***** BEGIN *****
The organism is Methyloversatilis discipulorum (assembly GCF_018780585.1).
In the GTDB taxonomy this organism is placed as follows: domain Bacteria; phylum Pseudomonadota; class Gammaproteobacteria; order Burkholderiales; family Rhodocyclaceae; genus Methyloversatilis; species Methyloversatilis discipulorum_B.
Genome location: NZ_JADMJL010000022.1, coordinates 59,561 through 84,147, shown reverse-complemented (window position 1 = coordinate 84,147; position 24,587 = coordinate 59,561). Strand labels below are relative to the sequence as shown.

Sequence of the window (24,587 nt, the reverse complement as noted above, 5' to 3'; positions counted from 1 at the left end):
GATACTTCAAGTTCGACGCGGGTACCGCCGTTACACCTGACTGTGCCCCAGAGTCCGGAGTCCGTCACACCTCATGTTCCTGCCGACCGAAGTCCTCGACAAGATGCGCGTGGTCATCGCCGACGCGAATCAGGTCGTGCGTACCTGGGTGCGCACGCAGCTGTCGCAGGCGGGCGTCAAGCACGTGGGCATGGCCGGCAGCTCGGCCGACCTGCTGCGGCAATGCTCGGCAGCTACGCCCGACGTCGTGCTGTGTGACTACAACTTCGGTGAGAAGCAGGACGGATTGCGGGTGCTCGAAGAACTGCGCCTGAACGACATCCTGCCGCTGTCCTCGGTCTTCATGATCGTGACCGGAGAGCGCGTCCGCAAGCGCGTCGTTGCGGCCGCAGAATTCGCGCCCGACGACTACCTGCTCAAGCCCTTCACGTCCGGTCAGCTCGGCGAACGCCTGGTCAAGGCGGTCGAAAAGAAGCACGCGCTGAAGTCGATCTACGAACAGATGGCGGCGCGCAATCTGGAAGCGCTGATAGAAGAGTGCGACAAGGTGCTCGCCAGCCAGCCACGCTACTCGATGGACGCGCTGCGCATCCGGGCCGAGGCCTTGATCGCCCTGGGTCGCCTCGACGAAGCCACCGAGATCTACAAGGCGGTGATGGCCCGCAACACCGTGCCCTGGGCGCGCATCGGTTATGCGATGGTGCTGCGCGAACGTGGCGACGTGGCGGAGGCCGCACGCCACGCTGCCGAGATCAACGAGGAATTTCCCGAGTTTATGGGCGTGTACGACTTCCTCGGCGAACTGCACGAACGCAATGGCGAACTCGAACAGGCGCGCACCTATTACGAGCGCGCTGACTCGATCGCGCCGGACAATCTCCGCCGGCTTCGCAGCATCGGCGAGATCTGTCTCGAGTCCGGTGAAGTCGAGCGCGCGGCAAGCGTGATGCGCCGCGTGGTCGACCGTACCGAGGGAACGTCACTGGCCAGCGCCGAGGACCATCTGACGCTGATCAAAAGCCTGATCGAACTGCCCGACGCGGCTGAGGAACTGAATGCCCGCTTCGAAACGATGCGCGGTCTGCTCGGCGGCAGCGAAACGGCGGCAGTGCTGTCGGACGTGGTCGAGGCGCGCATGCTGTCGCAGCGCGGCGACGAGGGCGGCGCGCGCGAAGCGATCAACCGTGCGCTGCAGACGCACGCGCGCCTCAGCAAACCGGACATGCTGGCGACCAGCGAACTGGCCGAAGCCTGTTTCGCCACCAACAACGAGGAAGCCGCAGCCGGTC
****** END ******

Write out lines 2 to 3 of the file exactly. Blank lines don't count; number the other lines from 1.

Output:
In the GTDB taxonomy this organism is placed as follows: domain Bacteria; phylum Pseudomonadota; class Gammaproteobacteria; order Burkholderiales; family Rhodocyclaceae; genus Methyloversatilis; species Methyloversatilis discipulorum_B.
Genome location: NZ_JADMJL010000022.1, coordinates 59,561 through 84,147, shown reverse-complemented (window position 1 = coordinate 84,147; position 24,587 = coordinate 59,561). Strand labels below are relative to the sequence as shown.